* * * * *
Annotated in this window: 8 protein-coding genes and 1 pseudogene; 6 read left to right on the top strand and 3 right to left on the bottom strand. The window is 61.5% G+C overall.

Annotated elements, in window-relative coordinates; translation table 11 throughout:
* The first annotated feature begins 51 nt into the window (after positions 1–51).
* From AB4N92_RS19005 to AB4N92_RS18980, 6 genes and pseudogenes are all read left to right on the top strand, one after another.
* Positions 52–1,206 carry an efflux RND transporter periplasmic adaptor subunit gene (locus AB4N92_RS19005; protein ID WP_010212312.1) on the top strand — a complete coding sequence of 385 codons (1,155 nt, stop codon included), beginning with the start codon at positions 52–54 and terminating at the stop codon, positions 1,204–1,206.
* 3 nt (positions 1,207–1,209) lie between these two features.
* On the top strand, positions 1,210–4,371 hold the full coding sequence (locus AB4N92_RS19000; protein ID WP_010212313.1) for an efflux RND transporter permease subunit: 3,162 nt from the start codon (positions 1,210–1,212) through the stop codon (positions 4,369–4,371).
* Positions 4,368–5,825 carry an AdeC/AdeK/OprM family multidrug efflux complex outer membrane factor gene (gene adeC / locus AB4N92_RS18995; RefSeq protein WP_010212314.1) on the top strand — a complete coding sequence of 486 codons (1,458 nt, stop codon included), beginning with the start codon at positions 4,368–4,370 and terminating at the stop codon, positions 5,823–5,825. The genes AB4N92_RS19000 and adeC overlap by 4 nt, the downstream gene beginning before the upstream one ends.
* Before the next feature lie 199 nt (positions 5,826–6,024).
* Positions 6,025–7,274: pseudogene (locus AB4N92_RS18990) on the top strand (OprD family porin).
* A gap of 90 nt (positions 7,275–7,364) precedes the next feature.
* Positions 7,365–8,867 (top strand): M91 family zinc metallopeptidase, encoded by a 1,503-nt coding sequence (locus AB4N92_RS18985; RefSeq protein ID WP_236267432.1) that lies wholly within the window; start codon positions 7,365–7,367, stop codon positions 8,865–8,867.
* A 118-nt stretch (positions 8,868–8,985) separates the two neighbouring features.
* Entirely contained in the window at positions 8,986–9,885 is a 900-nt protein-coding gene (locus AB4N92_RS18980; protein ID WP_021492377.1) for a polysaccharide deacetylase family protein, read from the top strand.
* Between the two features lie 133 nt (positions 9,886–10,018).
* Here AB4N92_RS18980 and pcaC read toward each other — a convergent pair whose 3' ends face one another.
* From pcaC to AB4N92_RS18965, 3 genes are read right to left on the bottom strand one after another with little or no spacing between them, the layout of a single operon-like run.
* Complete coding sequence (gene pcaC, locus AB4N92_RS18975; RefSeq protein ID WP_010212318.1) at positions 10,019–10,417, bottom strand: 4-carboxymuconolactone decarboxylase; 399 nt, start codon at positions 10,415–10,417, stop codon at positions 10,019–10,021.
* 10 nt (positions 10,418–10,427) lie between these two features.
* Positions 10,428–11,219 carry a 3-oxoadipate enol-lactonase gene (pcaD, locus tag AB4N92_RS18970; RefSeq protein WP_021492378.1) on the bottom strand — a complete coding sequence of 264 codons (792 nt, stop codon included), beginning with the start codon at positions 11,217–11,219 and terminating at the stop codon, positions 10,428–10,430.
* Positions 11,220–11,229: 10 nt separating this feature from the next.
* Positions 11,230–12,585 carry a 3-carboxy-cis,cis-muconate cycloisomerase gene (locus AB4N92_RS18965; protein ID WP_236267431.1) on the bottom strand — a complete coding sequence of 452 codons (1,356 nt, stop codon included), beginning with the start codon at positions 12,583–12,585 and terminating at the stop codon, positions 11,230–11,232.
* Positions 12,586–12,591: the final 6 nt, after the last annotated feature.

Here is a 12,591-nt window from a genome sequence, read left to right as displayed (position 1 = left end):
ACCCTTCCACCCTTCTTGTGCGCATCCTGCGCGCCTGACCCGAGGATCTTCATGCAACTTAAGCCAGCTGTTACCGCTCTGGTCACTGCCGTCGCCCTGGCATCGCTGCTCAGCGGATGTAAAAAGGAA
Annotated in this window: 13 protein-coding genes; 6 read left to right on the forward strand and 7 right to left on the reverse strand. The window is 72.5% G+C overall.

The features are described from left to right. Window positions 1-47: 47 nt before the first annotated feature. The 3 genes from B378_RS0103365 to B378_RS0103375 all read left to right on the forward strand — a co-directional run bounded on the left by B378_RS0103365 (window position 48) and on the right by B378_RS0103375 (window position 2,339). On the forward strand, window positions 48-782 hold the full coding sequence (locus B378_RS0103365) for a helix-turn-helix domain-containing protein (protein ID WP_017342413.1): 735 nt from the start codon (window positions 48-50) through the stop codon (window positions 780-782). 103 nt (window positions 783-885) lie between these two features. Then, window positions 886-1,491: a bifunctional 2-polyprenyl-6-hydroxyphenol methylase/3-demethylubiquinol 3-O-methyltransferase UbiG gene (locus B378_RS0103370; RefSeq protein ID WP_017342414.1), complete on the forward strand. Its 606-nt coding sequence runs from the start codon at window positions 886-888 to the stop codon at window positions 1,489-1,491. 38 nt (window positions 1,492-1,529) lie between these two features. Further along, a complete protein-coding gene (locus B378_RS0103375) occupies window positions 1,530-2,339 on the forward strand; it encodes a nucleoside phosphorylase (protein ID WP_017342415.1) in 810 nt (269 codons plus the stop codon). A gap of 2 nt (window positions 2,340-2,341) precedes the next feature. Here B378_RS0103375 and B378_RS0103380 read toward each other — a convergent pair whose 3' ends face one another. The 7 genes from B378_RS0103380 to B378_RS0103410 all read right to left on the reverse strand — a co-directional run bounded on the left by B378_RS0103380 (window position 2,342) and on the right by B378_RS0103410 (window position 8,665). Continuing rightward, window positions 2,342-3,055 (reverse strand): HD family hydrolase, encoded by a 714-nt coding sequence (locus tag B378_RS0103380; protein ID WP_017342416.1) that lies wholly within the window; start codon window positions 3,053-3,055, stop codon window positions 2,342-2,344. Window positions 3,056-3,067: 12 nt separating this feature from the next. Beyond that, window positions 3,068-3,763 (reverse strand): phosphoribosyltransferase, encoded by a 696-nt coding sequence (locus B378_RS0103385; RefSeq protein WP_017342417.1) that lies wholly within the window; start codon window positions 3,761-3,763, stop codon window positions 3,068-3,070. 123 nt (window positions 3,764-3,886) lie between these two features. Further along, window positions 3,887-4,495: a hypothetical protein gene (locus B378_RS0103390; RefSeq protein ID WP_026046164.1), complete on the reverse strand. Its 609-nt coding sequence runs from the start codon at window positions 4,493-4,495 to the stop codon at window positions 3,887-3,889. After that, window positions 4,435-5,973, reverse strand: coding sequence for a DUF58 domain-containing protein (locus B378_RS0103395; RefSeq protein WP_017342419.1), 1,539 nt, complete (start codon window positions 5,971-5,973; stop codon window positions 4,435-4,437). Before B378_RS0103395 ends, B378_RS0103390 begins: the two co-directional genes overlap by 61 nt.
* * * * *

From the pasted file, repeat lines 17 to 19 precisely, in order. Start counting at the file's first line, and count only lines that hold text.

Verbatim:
* From pcaC to AB4N92_RS18965, 3 genes are read right to left on the bottom strand one after another with little or no spacing between them, the layout of a single operon-like run.
* Complete coding sequence (gene pcaC, locus AB4N92_RS18975; RefSeq protein ID WP_010212318.1) at positions 10,019–10,417, bottom strand: 4-carboxymuconolactone decarboxylase; 399 nt, start codon at positions 10,415–10,417, stop codon at positions 10,019–10,021.
* 10 nt (positions 10,418–10,427) lie between these two features.